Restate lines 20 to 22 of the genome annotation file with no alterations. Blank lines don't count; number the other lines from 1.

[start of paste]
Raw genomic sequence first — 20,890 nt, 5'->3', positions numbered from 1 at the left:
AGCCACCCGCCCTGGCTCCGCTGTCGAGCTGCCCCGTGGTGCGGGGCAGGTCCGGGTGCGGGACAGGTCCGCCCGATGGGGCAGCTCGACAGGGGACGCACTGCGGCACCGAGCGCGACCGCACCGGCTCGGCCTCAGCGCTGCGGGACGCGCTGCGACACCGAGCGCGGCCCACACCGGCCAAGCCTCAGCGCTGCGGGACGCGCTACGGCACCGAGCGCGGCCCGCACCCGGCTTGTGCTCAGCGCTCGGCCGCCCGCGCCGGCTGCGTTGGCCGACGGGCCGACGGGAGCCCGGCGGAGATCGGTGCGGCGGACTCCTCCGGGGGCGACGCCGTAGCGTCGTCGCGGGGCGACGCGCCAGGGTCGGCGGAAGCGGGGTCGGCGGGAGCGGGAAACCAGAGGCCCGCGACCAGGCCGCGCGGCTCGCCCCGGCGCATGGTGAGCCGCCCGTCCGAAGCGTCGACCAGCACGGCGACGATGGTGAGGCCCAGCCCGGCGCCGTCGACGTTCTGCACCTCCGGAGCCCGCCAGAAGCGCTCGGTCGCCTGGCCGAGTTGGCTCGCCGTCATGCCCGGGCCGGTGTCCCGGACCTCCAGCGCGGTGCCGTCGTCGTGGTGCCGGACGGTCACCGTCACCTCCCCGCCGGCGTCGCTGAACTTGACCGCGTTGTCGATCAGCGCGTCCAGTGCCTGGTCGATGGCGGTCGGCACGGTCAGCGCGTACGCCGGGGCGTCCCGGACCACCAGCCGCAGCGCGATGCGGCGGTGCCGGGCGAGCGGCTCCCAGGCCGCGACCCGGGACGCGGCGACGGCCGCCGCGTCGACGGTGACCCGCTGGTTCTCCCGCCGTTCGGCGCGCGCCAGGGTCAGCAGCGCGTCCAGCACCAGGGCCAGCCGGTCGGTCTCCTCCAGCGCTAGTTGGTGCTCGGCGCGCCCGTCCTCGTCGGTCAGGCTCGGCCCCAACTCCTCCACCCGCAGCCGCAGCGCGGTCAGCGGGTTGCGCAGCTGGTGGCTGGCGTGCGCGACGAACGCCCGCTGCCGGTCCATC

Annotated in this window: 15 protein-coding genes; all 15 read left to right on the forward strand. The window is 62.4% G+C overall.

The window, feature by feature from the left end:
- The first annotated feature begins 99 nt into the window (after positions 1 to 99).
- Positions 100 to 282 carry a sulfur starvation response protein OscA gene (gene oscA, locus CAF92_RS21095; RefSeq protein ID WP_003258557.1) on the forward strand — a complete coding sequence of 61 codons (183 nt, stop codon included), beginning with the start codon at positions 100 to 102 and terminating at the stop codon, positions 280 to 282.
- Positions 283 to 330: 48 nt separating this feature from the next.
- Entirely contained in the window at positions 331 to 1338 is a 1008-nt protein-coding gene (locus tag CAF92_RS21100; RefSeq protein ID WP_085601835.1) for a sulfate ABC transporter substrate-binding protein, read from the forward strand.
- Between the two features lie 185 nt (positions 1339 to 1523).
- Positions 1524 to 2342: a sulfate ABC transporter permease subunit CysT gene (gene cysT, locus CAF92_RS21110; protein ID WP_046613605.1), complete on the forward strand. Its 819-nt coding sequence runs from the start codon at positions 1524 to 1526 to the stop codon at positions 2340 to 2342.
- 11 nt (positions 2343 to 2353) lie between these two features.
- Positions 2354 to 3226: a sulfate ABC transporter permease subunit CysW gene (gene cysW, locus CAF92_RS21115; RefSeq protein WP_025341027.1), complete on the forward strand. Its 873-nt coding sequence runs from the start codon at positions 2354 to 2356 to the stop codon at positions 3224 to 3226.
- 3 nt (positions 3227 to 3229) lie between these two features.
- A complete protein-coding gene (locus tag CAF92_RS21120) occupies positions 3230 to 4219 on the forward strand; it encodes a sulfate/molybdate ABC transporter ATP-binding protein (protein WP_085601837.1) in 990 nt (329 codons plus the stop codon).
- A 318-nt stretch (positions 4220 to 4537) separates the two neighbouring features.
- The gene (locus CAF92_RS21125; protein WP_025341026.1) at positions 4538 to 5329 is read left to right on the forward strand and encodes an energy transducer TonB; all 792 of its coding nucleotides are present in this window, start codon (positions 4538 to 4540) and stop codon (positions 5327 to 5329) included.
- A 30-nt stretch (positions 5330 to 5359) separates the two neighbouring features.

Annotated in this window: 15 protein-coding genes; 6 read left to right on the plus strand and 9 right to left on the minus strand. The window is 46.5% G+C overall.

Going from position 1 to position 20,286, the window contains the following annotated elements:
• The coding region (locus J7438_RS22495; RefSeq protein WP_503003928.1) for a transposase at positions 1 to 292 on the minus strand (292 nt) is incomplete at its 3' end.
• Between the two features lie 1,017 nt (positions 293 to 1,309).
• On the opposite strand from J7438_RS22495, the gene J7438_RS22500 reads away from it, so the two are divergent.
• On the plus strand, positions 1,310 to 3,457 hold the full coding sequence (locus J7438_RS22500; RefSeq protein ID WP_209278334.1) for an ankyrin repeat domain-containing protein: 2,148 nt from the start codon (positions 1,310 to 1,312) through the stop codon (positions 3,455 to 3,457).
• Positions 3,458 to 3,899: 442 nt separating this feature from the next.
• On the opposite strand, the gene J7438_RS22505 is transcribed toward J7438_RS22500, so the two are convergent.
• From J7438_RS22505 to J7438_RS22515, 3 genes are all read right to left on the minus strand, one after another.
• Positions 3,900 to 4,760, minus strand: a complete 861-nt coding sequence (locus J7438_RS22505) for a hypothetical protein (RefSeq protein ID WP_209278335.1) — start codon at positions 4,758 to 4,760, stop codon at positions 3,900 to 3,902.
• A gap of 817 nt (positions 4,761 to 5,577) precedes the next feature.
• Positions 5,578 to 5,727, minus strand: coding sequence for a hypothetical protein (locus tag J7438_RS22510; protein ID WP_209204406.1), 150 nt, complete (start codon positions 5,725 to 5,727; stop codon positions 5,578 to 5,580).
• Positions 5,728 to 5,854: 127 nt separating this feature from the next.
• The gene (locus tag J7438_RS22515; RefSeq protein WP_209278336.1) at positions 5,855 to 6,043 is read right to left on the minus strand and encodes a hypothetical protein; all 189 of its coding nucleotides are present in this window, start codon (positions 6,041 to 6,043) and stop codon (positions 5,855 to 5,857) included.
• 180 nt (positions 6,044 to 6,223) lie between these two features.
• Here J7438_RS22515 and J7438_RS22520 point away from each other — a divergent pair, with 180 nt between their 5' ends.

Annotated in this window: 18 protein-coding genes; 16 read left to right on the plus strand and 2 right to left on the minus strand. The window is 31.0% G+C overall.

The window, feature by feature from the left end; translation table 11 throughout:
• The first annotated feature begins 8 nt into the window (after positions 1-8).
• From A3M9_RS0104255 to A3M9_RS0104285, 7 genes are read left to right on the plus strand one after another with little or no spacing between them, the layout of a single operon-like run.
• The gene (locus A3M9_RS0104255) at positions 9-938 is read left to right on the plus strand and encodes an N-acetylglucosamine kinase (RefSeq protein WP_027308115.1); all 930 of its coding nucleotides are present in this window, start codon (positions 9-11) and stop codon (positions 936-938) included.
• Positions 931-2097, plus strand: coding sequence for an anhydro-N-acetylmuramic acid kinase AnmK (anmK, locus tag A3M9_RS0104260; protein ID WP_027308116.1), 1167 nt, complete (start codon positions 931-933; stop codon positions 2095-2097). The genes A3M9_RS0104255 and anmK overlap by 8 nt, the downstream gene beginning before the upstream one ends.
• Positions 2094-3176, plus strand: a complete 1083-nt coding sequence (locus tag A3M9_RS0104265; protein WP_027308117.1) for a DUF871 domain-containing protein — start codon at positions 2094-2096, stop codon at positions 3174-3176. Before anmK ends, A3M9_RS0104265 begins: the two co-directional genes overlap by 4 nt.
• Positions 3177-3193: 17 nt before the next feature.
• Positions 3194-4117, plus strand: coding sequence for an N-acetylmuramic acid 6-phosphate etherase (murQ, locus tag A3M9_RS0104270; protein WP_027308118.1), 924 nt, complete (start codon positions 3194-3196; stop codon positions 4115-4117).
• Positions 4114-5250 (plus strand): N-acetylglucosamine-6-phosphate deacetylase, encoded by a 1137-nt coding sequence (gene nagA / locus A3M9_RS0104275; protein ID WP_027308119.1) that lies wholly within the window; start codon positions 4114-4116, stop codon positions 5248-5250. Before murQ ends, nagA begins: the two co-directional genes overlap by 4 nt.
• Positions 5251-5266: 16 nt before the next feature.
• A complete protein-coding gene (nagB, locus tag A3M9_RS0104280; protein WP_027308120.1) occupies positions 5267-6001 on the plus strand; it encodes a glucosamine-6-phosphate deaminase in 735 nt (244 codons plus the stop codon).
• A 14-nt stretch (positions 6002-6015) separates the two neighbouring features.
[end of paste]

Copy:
• The coding region (locus J7438_RS22495; RefSeq protein WP_503003928.1) for a transposase at positions 1 to 292 on the minus strand (292 nt) is incomplete at its 3' end.
• Between the two features lie 1,017 nt (positions 293 to 1,309).
• On the opposite strand from J7438_RS22495, the gene J7438_RS22500 reads away from it, so the two are divergent.